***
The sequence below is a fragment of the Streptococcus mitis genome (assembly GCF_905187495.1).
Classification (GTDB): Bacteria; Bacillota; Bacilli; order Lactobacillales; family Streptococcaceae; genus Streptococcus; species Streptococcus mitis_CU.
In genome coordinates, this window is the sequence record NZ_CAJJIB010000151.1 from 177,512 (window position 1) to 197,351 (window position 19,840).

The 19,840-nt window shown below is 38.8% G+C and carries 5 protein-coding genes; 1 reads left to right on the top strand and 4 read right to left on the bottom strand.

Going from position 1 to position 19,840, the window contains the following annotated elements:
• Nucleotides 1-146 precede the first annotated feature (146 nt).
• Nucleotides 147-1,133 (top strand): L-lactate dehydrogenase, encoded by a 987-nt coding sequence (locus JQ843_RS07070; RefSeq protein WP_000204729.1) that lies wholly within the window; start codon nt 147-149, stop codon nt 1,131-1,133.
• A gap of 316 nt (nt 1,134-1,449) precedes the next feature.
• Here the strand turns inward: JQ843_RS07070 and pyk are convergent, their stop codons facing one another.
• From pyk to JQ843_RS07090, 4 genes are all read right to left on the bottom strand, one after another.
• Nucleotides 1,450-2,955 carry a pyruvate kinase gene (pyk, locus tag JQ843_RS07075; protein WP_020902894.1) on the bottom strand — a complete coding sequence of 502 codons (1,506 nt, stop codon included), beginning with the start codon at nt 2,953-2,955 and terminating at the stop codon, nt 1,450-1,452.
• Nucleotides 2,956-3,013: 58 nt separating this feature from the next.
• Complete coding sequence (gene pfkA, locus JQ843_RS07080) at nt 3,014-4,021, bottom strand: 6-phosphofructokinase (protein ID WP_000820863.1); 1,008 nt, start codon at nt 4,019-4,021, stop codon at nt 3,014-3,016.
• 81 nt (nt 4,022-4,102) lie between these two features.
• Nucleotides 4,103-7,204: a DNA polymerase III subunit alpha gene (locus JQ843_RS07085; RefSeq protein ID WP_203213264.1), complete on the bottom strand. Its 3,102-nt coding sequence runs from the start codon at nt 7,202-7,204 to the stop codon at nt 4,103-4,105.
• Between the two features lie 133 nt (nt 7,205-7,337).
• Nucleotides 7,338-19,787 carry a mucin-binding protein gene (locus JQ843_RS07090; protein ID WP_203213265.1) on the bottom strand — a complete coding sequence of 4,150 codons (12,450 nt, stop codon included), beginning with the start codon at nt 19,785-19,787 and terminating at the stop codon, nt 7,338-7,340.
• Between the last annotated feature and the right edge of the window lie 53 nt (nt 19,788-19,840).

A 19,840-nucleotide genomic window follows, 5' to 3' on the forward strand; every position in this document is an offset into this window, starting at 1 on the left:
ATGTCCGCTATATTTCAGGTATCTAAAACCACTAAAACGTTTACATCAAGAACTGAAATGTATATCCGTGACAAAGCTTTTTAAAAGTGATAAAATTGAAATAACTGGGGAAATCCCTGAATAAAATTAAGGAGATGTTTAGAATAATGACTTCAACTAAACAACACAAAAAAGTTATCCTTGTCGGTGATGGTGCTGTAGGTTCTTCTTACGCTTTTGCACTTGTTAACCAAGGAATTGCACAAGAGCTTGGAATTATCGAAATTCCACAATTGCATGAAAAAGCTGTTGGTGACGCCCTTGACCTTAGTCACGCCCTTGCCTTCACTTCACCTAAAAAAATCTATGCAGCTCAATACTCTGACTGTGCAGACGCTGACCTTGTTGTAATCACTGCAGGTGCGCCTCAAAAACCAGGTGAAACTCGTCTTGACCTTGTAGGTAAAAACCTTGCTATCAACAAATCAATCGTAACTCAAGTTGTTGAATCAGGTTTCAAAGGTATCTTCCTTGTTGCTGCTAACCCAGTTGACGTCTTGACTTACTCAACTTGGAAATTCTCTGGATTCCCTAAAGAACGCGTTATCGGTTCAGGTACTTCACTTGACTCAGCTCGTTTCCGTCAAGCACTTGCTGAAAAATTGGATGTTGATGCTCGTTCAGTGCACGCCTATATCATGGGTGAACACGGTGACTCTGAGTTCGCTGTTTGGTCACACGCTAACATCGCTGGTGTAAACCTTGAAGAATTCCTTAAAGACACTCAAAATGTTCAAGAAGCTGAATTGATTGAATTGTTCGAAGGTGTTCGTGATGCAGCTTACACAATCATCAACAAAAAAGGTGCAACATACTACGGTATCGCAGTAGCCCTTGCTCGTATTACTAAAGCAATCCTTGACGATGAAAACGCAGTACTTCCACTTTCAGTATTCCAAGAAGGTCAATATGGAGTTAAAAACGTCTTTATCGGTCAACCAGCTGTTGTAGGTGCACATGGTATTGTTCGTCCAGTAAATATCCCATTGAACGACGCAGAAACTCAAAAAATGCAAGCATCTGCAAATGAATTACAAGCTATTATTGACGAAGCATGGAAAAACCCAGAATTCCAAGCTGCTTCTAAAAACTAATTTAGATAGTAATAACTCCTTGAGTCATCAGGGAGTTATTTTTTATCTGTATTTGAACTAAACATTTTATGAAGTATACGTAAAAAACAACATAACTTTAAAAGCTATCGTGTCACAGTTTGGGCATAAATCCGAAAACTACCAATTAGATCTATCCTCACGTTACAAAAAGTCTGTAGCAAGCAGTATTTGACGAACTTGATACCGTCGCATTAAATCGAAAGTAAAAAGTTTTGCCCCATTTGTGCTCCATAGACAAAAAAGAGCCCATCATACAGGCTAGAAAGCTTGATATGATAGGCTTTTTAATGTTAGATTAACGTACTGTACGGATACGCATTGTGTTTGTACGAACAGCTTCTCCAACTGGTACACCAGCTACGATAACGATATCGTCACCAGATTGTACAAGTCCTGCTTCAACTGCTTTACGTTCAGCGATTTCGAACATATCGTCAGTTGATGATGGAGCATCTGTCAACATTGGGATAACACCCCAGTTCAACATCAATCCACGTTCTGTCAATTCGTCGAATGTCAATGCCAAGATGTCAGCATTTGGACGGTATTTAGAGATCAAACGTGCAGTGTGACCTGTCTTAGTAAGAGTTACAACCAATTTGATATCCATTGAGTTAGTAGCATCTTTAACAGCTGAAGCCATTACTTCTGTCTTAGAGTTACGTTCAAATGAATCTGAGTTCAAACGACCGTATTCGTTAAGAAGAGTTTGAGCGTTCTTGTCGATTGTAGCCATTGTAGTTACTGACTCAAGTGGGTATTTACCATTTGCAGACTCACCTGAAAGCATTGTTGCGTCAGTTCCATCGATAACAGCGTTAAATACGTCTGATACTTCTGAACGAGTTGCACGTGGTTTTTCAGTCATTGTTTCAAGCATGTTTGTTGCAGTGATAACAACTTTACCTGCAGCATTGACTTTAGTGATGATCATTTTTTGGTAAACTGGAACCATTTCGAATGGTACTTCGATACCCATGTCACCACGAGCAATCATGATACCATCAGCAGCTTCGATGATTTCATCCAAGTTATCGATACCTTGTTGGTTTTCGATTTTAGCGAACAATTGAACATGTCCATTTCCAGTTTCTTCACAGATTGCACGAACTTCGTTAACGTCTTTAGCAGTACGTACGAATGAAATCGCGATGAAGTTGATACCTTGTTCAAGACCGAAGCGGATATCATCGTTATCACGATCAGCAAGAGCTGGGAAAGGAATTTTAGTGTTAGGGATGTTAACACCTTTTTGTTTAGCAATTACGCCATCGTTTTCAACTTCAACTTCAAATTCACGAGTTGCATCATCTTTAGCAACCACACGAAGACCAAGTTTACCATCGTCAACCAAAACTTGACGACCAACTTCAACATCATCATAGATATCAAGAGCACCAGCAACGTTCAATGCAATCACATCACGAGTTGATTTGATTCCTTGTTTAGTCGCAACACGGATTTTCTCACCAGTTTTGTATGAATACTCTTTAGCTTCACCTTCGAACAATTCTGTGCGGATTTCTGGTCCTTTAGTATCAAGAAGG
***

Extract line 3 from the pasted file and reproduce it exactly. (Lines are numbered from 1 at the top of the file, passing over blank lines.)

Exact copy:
In genome coordinates, this window is the sequence record NZ_CAJJIB010000151.1 from 177,512 (window position 1) to 197,351 (window position 19,840).